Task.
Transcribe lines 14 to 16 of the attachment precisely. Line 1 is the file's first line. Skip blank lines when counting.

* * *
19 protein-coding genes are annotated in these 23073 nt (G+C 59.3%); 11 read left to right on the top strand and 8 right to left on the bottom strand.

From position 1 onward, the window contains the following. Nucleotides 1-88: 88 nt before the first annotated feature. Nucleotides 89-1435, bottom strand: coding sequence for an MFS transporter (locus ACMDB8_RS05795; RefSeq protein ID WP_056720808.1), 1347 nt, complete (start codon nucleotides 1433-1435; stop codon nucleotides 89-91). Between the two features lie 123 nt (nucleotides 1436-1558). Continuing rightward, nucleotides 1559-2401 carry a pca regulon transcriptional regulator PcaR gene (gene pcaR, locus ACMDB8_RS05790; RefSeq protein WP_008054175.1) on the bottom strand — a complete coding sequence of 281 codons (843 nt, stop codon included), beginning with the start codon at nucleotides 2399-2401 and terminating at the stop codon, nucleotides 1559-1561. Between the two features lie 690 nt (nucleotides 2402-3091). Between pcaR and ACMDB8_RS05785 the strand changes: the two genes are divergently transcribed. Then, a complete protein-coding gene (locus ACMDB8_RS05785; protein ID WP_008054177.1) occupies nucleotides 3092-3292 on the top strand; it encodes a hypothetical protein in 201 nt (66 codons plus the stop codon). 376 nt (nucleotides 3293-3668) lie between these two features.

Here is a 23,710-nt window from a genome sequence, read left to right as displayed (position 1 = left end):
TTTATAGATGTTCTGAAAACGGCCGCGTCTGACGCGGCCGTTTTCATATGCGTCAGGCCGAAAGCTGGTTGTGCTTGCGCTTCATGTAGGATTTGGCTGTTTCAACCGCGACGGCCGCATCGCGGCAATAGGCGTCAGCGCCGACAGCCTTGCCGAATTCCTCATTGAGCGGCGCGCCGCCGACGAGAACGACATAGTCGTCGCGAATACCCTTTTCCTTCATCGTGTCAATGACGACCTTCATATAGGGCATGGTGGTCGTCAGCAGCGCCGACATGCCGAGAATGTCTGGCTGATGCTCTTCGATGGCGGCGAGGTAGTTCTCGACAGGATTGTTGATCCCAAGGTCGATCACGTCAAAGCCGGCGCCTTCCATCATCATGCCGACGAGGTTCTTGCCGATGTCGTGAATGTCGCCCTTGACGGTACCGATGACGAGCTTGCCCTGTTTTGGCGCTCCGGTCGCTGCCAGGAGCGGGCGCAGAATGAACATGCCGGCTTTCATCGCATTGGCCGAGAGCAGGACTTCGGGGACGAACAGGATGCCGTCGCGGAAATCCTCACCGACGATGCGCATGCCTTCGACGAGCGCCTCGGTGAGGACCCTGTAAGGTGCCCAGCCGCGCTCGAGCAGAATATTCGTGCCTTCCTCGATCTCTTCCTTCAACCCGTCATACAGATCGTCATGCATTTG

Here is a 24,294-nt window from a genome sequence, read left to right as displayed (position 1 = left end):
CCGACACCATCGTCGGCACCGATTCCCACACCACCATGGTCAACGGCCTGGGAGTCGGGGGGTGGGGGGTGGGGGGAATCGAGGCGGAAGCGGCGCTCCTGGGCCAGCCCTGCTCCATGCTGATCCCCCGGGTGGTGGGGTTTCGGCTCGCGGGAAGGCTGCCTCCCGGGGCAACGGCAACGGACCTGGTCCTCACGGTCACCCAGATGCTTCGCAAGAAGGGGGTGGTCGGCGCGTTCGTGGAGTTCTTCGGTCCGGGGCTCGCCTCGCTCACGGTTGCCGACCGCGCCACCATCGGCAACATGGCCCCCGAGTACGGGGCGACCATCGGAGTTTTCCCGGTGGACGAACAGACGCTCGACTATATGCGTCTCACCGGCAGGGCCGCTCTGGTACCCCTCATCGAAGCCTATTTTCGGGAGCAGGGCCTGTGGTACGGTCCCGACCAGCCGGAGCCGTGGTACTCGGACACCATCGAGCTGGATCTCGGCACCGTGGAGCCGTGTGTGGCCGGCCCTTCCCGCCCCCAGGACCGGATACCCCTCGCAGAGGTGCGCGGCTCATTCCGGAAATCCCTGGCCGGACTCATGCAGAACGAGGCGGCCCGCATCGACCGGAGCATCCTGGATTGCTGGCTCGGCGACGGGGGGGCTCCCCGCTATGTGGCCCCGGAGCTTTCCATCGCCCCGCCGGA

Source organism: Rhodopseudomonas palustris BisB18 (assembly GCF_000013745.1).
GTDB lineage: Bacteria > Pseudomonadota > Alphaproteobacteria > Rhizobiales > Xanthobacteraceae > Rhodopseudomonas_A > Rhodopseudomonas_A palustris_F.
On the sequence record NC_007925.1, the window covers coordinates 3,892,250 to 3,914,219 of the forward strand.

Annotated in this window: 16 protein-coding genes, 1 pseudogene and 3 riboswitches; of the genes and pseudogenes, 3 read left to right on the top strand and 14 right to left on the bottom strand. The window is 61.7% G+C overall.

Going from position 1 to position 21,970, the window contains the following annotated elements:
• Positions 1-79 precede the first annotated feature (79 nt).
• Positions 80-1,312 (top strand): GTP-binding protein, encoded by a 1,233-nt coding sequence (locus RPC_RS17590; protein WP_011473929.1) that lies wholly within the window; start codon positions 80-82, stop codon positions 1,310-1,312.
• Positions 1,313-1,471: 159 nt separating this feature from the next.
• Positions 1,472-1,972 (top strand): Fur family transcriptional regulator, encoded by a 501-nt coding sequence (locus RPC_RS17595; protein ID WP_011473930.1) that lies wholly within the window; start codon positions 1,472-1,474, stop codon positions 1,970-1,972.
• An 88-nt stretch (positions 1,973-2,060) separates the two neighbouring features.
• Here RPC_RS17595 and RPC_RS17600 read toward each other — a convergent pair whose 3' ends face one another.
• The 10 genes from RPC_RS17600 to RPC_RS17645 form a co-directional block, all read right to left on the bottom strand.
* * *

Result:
• Positions 1,313-1,471: 159 nt separating this feature from the next.
• Positions 1,472-1,972 (top strand): Fur family transcriptional regulator, encoded by a 501-nt coding sequence (locus RPC_RS17595; protein ID WP_011473930.1) that lies wholly within the window; start codon positions 1,472-1,474, stop codon positions 1,970-1,972.
• An 88-nt stretch (positions 1,973-2,060) separates the two neighbouring features.